Saybrook University distinguished consulting faculty Lenneal Henderson will perform his critically acclaimed portrayal of Supreme Court Justice Thurgood Marshall on Saturday August 24, 7:30 pm at the Westin (SFO). Taking on the role of the first African American to serve on the US Supreme Court, this impressive one-man show - coming a few days before the 50th anniversary of Dr.
Dear Saybrook Community:
Our university has always been made stronger by forging well thought out partnerships with other institutions.
Whether that has meant connecting with individual scholars who are leaders in their field to serve as thesis advisors or contributors to our scholarly blogs, or connecting with educational institutions such as the Jung Center of Houston, the Academy of Counselors Japan, and the Universidad del Sur in Chiapas, working with partners who share our values improves our ability to serve our students and supports our mission in the world.
Saybrook University is proud to announce that it is sponsoring a film on the life and work of its most noted professor, Dr. Stanley Krippner.
As a professor and lecturer, Stanley has inspired and mentored new generations of explorers in wide ranging fields. He is perhaps unparalleled in his work in the study of consciousness, one of science’s last frontiers.
It’s graduation season at Saybrook University! This year Saybrook is graduating nearly 100 students in commencement ceremonies in Seattle and San Francisco celebrating new scholars in the fields of psychology, mind-body medicine, organizational systems, and human science.
You like us, you really like us!
For the third year in a row, Saybrook University’s Student Satisfaction Survey has shown students are more content with their overall Saybrook experience.
More than 70 percent of enrolled students participated in the 2013 survey, which was developed and coordinated by the Saybrook Office of Institutional Research, and included 57 questions measuring student satisfaction rates with 21 key academic quality indicators and 17 key indicators for university-level services.
Saybrook welcomes its 2013-14 board of trustee officers: Renee Levi, PhD, previously the board co-chair, as chair; Brendan D. Leonard, MBA as vice chair; Bradley G. Fisher, MBA, as secretary; and Sam Talucci, MA, DMAN, as treasurer.
Are you frustrated with politics and the lack of civil discourse in community? Do you wonder if you can make a difference? For three days in July, 2013, at events across Seattle, internationally known educator, author and activist Parker J. Palmer will spark a community conversation based on his latest book, Healing the Heart of Democracy: The Courage to Create a Politics Worthy of the Human Spirit. The latest of Palmer’s nine books, Healing shows his commonsense approach to politics that serves the common good.
We live in a time when any human emotion is seen as “treatable” by drugs; a time when organizations are desperately searching for ways to better organize and sustain communities; a time when the potential of new technologies for social transformation seems boundless, but is so far untested.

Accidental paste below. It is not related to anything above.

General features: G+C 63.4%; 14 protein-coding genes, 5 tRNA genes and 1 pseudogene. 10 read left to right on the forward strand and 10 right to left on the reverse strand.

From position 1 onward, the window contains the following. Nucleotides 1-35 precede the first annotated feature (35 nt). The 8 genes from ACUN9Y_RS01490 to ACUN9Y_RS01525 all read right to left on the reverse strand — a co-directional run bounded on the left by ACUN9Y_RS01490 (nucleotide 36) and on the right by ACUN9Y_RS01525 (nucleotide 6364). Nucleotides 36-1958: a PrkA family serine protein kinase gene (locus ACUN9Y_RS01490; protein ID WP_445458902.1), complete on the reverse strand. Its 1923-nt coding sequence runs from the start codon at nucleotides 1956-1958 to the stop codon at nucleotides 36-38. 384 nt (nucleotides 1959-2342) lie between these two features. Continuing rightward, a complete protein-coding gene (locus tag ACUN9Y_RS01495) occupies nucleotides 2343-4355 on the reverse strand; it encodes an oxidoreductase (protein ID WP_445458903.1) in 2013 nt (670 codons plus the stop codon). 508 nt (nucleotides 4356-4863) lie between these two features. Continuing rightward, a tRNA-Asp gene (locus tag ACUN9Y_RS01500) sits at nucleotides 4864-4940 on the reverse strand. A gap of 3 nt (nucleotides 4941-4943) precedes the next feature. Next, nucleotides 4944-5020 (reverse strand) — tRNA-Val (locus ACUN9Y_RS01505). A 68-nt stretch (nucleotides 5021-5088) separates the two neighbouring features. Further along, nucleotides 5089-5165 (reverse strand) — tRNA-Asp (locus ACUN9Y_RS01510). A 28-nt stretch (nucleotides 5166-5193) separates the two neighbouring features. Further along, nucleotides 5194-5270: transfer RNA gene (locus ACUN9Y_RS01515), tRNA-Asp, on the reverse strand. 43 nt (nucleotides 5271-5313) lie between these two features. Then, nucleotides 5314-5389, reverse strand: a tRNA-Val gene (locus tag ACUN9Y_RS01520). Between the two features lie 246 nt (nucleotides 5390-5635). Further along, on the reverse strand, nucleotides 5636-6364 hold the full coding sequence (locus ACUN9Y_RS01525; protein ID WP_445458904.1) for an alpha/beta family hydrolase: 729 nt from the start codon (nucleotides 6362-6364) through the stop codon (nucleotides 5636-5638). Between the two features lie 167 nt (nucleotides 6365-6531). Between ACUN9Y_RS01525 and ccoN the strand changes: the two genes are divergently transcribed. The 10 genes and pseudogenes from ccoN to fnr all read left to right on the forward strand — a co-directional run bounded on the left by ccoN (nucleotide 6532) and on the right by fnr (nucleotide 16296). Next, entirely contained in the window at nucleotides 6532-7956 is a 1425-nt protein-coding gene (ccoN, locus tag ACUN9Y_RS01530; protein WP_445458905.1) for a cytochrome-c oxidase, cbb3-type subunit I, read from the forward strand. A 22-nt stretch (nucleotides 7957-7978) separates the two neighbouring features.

We live in a time when the world needs humanistic psychologists, organizational change agents, and new medicine. Now more than ever.
After 40 years, Saybrook University remains the intellectual home of humanistic scholarship. But are we doing enough?
Saybrook University is sad to report the passing of faculty member Charles Cannady, PhD.
He died peacefully Friday morning, surrounded by family and friends, of complications from a long fight with cancer.
A gifted scholar who worked across several schools at Saybrook, Charles was a founding faculty member of our MFT program, a recognized international expert on Sandtray Therapy, and a dedicated healer. He worked with youth in crisis, families in need, and men’s groups – particularly for those with anger management issues. He made a difference in many lives.
The TED organization isn't the first to censor scientists for having unconventional ideas. It's just the latest.
It's worth remembering that for hundreds of years, "scientific evidence" was used to justify the convenient assertion that people of color were racially inferior. Today we call that "misusing science" and "pseudoscience" -- but at the time it was mainstream scientific thought. Nothing about it was true, but the scientific mainstream laughed at radicals who said so.
For years mainstream scientific studies denied the connection between smoking and poor health. It was "insurgent" scientists who finally made the case. During the "reefer madness" era, it was considered a matter of settled science that marijuana was a "gateway drug" that would lead to a life of violent crime, and that comic books coarsened the young and destroyed empathy. For a scientist to say otherwise was to invite censure -- even though they were empirically correct.
Which is to say that there is such a thing as "bad science" and "pseudo-science," but that even scientists have a pretty poor record deciding what it is sometimes. When social forces try it, when social organizations or politicians or businesses try to tell scientists what is and isn't science ... well, do I even have to mention Galileo?